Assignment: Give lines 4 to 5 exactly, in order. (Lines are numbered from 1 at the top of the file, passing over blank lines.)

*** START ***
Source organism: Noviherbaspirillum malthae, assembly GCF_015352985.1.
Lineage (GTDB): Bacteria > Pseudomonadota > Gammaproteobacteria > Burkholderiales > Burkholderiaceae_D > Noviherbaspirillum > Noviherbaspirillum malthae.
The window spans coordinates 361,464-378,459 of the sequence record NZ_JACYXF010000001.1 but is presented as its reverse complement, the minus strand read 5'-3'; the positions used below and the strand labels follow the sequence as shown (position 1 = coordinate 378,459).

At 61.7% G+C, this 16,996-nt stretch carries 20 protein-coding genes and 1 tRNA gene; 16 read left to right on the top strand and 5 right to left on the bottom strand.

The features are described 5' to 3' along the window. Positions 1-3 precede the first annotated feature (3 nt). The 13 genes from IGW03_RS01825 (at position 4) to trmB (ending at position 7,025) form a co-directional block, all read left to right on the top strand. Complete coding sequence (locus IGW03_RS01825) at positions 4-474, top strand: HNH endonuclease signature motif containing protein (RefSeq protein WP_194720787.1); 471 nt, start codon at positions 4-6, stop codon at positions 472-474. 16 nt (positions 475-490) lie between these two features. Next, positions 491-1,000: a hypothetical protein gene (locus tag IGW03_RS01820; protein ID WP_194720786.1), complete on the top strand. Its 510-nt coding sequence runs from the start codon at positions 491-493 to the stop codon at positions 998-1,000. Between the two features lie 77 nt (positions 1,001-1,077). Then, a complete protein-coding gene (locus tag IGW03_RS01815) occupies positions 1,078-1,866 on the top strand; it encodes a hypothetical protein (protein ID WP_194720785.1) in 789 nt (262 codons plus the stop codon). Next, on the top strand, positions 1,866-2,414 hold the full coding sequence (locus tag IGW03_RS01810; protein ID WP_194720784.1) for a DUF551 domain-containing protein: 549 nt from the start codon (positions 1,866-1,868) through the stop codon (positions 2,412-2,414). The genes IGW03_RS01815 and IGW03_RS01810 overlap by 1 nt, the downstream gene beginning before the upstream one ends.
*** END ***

At 61.7% G+C, this 16,996-nt stretch carries 20 protein-coding genes and 1 tRNA gene; 16 read left to right on the top strand and 5 right to left on the bottom strand.

The features are described 5' to 3' along the window. Positions 1-3 precede the first annotated feature (3 nt). The 13 genes from IGW03_RS01825 (at position 4) to trmB (ending at position 7,025) form a co-directional block, all read left to right on the top strand. Complete coding sequence (locus IGW03_RS01825) at positions 4-474, top strand: HNH endonuclease signature motif containing protein (RefSeq protein WP_194720787.1); 471 nt, start codon at positions 4-6, stop codon at positions 472-474. 16 nt (positions 475-490) lie between these two features. Next, positions 491-1,000: a hypothetical protein gene (locus tag IGW03_RS01820; protein ID WP_194720786.1), complete on the top strand. Its 510-nt coding sequence runs from the start codon at positions 491-493 to the stop codon at positions 998-1,000. Between the two features lie 77 nt (positions 1,001-1,077). Then, a complete protein-coding gene (locus tag IGW03_RS01815) occupies positions 1,078-1,866 on the top strand; it encodes a hypothetical protein (protein ID WP_194720785.1) in 789 nt (262 codons plus the stop codon). Next, on the top strand, positions 1,866-2,414 hold the full coding sequence (locus tag IGW03_RS01810; protein ID WP_194720784.1) for a DUF551 domain-containing protein: 549 nt from the start codon (positions 1,866-1,868) through the stop codon (positions 2,412-2,414). The genes IGW03_RS01815 and IGW03_RS01810 overlap by 1 nt, the downstream gene beginning before the upstream one ends.